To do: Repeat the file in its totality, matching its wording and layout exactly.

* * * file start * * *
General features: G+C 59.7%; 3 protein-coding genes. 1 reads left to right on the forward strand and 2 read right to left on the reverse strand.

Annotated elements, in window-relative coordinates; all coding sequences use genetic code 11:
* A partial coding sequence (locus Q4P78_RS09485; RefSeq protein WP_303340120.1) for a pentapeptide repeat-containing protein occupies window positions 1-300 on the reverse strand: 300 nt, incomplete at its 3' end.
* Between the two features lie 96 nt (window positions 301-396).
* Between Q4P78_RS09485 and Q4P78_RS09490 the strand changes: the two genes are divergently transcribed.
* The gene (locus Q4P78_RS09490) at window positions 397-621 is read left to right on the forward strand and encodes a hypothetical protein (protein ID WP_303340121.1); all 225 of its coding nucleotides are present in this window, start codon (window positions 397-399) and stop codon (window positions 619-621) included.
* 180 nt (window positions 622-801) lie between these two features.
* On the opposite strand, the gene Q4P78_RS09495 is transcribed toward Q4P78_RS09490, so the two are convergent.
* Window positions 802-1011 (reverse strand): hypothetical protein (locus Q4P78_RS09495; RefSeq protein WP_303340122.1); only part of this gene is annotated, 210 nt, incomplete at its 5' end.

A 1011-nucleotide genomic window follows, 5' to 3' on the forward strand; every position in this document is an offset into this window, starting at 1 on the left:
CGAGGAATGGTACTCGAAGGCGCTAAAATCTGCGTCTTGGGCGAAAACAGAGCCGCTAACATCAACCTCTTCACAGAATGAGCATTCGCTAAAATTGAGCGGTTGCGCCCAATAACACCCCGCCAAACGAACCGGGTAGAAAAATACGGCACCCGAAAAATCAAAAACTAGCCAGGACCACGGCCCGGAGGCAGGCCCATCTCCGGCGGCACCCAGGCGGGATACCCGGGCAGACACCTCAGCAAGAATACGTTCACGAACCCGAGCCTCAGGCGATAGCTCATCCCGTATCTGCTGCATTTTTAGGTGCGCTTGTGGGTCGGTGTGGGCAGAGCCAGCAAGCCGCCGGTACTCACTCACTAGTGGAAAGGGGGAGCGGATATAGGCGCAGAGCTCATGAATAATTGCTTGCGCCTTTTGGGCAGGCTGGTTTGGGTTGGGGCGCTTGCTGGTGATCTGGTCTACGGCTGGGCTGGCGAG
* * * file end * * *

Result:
General features: G+C 59.7%; 3 protein-coding genes. 1 reads left to right on the forward strand and 2 read right to left on the reverse strand.

Annotated elements, in window-relative coordinates; all coding sequences use genetic code 11:
* A partial coding sequence (locus Q4P78_RS09485; RefSeq protein WP_303340120.1) for a pentapeptide repeat-containing protein occupies window positions 1-300 on the reverse strand: 300 nt, incomplete at its 3' end.
* Between the two features lie 96 nt (window positions 301-396).
* Between Q4P78_RS09485 and Q4P78_RS09490 the strand changes: the two genes are divergently transcribed.
* The gene (locus Q4P78_RS09490) at window positions 397-621 is read left to right on the forward strand and encodes a hypothetical protein (protein ID WP_303340121.1); all 225 of its coding nucleotides are present in this window, start codon (window positions 397-399) and stop codon (window positions 619-621) included.
* 180 nt (window positions 622-801) lie between these two features.
* On the opposite strand, the gene Q4P78_RS09495 is transcribed toward Q4P78_RS09490, so the two are convergent.
* Window positions 802-1011 (reverse strand): hypothetical protein (locus Q4P78_RS09495; RefSeq protein WP_303340122.1); only part of this gene is annotated, 210 nt, incomplete at its 5' end.

A 1011-nucleotide genomic window follows, 5' to 3' on the forward strand; every position in this document is an offset into this window, starting at 1 on the left:
CGAGGAATGGTACTCGAAGGCGCTAAAATCTGCGTCTTGGGCGAAAACAGAGCCGCTAACATCAACCTCTTCACAGAATGAGCATTCGCTAAAATTGAGCGGTTGCGCCCAATAACACCCCGCCAAACGAACCGGGTAGAAAAATACGGCACCCGAAAAATCAAAAACTAGCCAGGACCACGGCCCGGAGGCAGGCCCATCTCCGGCGGCACCCAGGCGGGATACCCGGGCAGACACCTCAGCAAGAATACGTTCACGAACCCGAGCCTCAGGCGATAGCTCATCCCGTATCTGCTGCATTTTTAGGTGCGCTTGTGGGTCGGTGTGGGCAGAGCCAGCAAGCCGCCGGTACTCACTCACTAGTGGAAAGGGGGAGCGGATATAGGCGCAGAGCTCATGAATAATTGCTTGCGCCTTTTGGGCAGGCTGGTTTGGGTTGGGGCGCTTGCTGGTGATCTGGTCTACGGCTGGGCTGGCGAG